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To bypass cap or not to bypass cap

torquil

Member
Messages
1,636
Hi! I have a question for the ones learned in tube amplification:

What is the difference (apart from the gain factor) between the following two options for a triode standard configuration (everything else being equal):

1) No cathode bypass cap
2) With a cathode bypass cap that is large enough not to influence the frequency response at hearable/relevant frequencies. E.g. if |Z| of cap is equal to Rk at f = 10Hz.

I'm mostly interested in the frequency response, but maybe there are other differences as well?

Best regards
Torquil Sørensen
 

donnyjaguar

Member
Messages
4,194
There's no point using too-large a value of bypass capacitor. All it will do is let through sub-audible signals that could cause instability (cycling/motorboating) with the power amplifier section.
 

DT7

Member
Messages
2,794
What the Aiken article touches but doesn't go into great detail on is the effect of the negative feedback with an unbypassed cathode resistor. You get a cleaner (more accurate) signal with an unbypassed cathode resistor, due to the feedback...as long as the plate load remains light. If you load down any gain stage too much you'll begin introducing distortion into the signal. Unbypassed cathodes have a higher plate resistance and, therefor, require a lighter plate load to keep the signal as clean as possible.
 

DT7

Member
Messages
2,794
DT7, by negative feedback are you referring to local cathode degeneration?
Sorry, I'm not familiar with that term.

What I'm referring to is the change in cathode bias voltage that occurs when the tube begins conducting A/C. This change opposes the incoming signal at the control grid through the grid resistor that references the grid to ground. The effect acts as negative feedback. When the cathode resistor is bypassed, the A/C signal passes to ground without creating additional opposing voltage at the cathode...no feedback occurs.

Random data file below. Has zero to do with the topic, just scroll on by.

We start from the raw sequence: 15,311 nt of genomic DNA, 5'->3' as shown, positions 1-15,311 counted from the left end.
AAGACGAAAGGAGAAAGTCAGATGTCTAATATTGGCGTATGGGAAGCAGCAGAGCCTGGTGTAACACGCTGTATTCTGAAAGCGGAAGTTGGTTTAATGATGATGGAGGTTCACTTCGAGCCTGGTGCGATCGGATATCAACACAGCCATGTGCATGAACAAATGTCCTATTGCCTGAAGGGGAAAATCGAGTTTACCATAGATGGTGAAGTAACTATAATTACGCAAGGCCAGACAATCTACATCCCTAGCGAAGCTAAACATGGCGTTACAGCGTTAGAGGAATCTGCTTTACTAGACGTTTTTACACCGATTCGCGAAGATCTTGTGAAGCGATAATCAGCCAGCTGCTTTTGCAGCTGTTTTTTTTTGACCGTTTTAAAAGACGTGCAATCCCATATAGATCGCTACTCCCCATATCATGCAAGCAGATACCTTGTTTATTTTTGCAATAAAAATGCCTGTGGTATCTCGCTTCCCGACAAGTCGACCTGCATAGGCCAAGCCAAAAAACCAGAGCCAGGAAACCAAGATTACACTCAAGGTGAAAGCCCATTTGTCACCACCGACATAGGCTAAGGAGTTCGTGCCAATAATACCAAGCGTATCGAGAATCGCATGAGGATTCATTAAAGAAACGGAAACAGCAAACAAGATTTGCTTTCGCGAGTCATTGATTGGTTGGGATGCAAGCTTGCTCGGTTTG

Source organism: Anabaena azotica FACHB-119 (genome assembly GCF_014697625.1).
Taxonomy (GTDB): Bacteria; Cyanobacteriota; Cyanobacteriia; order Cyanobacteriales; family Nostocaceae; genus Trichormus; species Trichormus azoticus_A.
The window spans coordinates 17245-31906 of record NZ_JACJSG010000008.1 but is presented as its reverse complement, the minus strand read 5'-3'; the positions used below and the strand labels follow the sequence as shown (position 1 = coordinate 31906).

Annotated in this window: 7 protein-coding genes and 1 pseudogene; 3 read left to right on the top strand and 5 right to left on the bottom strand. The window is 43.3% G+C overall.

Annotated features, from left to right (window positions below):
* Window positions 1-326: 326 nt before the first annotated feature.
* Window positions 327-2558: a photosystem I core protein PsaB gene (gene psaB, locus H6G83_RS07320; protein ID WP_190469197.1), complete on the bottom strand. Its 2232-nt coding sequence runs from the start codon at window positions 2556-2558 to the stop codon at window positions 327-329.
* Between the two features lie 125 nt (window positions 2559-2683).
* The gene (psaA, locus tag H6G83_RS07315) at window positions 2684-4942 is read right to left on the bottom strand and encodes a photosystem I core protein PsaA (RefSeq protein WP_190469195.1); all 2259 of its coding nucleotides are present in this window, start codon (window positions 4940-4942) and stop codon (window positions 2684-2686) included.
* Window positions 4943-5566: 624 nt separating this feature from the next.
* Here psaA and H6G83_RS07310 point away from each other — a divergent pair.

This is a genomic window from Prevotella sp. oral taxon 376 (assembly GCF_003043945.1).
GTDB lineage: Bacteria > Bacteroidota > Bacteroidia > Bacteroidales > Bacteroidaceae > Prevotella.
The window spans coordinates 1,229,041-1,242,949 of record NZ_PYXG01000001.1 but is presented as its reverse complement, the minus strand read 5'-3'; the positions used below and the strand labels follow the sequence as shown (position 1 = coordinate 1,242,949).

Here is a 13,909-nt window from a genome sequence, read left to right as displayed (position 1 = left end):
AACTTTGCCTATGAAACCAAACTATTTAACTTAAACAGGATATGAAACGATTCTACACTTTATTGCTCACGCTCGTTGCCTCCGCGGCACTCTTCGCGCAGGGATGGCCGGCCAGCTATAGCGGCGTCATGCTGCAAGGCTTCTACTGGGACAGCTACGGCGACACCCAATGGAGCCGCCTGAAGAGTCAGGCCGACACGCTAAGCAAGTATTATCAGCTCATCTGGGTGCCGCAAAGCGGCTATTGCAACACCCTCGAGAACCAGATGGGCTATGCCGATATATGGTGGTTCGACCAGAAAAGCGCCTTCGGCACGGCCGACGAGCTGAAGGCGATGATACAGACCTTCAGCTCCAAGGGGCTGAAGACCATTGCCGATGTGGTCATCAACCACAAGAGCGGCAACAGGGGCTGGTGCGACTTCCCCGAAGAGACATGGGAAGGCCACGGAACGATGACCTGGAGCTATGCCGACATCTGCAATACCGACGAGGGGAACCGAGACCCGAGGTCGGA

torquil

Member
Messages
1,636
Thanks guys! I have a Ceriatone Hiwatt clone, and was considering some modifications. One was to increase gain in the first triode by including a bypass cap on the Normal channel, to increase its gain.

However, I will instead try something else: include the unused half of V2, but only on the Bright channel. Also possibly remove/change the cathode bypass cap on the first triode in the Bright channel as well.

That way I keep the fine tone on the Normal channel, and will have an option for more preamp distortion when turning the gain knob on the Bright channel.

Hmmm, this could mean I cannot mix the channels successfully, since one has an even number of gain stages and the other has an odd number, so the signals will approximately be mirror-images of one another, at least when playing clean(ish).

The Normal channel is actually modded to suit bass guitar. But its also glorious for clean guitar. So for me, it is a one channel bass amp, or a two channel guitar amp! The Normal channel is great for bass when treble/mid/presences are turned a bit down, and also great for clean guitar on many EQ settings.
 

donnyjaguar

Member
Messages
4,194
DT7, you just described cathode degeneration. I just wanted to make sure we were talking about bypassing a single voltage amplifier as opposed to a pair of tubes in an output section with shared cathode resistor and the typical associated NFB loop.
 




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